Purdue Pharma’s $8B Settlement and Where it Ranks on the List of Largest Manufacturer Fines

Those following the opioid crisis in America are familiar with the name Perdue Pharma, makers of OxyContin. For the last several years, the pharmaceutical manufacturer has been embroiled in state-level lawsuits over its attempt to hide the addictiveness of OxyContin. Now, news has come out that the company has settled at a federal level, to the tune of $8.3 billion for “enabling the supply of drugs without legitimate medical purpose.”

The $8.3 billion fine is one of the largest single fines issued to a manufacturer in history, and it’s likely far short of the total damages the company will pay out over the course of its ongoing legal battles. Some speculate the pharmaceutical manufacturer could pay as much as $10 billion by the time everything concludes.

The $8 billion figure is something to behold. For some, it falls short of an acceptable penalty for 400,000 dead Americans. But where does it rank on the list of largest manufacturer fines? As it turns out, right in the middle.

Big Tobacco — $206 billion

This fine doesn’t apply to any one company; rather, companies under the “Big Tobacco” umbrella: Philip Morris Inc., R. J. Reynolds, Brown & Williamson, and Lorillard. When it was issued, this collective fine was the largest civil settlement in U.S. history: 46 states reached the $206 billion settlement. The fine covered negligent advertising, fraud, and violation of various state consumer protection statutes.

British Petroleum — $20.8 billion

Remember the Deepwater Horizon oil spill? 130 million gallons of crude oil poured into the Gulf of Mexico due to the gross negligence of oil manufacturer British Petroleum (BP). In 2016, British Petroleum was found guilty of criminal manslaughter and environmental crimes, and ordered to pay more than $20 billion. It’s the largest fine ever levied by the Department of Justice.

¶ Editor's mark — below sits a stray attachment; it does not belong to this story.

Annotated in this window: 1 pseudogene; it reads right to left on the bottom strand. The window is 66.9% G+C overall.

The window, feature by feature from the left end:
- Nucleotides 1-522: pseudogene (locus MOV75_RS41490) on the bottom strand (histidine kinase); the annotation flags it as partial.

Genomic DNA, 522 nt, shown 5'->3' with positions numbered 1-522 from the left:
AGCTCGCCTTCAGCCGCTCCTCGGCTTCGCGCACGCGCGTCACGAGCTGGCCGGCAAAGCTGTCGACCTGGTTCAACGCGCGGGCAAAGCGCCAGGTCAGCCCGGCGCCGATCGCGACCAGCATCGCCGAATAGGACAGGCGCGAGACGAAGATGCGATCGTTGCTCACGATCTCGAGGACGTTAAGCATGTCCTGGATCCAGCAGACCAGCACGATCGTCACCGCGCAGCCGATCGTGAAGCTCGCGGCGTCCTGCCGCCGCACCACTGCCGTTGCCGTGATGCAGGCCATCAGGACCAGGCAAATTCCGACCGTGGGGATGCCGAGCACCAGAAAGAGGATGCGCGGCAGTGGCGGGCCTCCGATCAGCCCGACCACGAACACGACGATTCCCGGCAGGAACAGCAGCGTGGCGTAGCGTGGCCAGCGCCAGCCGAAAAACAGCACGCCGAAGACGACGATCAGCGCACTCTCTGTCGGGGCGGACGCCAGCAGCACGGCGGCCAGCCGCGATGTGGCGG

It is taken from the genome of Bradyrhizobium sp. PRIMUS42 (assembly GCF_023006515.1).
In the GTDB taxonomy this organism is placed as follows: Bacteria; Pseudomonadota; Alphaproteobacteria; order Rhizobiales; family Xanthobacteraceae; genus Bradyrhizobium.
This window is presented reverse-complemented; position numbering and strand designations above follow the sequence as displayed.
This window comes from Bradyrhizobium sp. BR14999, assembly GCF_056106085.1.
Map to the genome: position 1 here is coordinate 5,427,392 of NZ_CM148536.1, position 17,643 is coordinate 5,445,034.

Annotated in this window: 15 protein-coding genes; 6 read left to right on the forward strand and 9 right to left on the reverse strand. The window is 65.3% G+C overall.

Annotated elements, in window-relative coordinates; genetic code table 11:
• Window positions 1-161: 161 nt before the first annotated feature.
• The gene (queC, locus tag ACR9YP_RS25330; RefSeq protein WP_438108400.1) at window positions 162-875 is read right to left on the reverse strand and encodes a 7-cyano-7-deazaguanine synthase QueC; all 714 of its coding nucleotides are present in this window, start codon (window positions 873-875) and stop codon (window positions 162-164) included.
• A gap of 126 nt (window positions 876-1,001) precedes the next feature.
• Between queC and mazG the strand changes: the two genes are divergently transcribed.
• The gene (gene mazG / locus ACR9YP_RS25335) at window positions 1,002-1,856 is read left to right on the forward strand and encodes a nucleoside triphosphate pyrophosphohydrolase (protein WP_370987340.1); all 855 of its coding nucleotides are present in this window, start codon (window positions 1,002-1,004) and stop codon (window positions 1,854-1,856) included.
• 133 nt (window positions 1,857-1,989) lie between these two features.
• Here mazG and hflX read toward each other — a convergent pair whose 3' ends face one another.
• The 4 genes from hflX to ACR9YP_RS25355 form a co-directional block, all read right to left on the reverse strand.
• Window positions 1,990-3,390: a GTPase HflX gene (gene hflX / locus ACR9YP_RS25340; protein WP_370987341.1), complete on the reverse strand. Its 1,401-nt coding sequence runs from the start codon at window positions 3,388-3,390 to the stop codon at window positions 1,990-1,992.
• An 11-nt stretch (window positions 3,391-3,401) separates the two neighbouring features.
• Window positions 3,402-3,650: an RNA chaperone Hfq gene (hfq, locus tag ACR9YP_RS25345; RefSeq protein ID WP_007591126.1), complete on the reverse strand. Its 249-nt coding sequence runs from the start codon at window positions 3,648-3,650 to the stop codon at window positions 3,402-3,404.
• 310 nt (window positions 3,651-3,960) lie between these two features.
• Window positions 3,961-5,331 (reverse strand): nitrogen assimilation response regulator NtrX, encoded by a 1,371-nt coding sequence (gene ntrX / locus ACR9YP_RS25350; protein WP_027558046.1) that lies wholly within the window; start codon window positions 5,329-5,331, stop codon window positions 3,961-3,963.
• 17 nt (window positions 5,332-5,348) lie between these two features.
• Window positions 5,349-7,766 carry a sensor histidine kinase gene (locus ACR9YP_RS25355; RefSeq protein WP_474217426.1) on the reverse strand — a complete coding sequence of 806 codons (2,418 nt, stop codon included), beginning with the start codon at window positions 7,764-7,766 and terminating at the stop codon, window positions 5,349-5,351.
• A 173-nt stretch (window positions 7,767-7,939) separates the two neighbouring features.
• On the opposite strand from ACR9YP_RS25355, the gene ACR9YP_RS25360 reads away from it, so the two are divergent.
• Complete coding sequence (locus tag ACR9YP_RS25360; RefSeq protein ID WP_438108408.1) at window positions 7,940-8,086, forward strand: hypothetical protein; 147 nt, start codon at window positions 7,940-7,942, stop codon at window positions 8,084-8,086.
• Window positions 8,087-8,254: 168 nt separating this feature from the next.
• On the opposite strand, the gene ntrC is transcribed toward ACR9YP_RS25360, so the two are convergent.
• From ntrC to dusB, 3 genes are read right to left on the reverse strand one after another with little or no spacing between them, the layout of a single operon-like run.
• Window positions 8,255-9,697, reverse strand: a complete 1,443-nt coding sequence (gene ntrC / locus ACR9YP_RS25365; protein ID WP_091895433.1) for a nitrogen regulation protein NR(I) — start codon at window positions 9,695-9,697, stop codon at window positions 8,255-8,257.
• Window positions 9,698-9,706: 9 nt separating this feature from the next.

Volkswagen — $14.7 billion

In 2016, German auto manufacturer Volkswagen was found to have cheated emissions data to make its vehicles pass U.S. emissions standards. In an effort to crack down on environmental abusers, the U.S. levied both civil and criminal penalties against Volkswagen, totaling more than $14 billion.

Anadarko Petroleum — $5.15 billion

Oil and gas producer Anadarko Petroleum was slapped with a fine totaling more than $5 billion after it was found to have circumvented paying fines for environmental damages. This fine is yet another example of crackdown on pollution. The fine was made larger to deter companies from using the same shady practice of spinning out shell companies to absorb fines.

GlaxoSmithKline — $3 billion

Another pharmaceutical manufacturer, GlaxoSmithKline’s fine comes in below Purdue Pharma’s by roughly $5 billion. GlaxoSmithKline misbranded its popular Paxil and Wellbutrin drugs, then hid safety information from the Food and Drug Administration (FDA) to improve the optics of each drug. The case was actually more severe, including fraud and price rigging —claims settled privately.

Toyota Motors — $1.26 Billion

Auto manufacturer Toyota settled with the U.S. Department of Justice to the tune of just over $1.25 billion when it was revealed that the company produced vehicles with safety defects related to unintended acceleration. The fine was the result of a criminal investigation and one of several such investigations into the automotive sector between 2010 and 2014.

While Purdue Pharma’s $8 billion fine ranks high on the list of largest manufacturing fines in history, there are several that still rate above it. It is our hope that the records on this list are never broken, signaling good practices and responsible stewardship in the manufacturing future to come.

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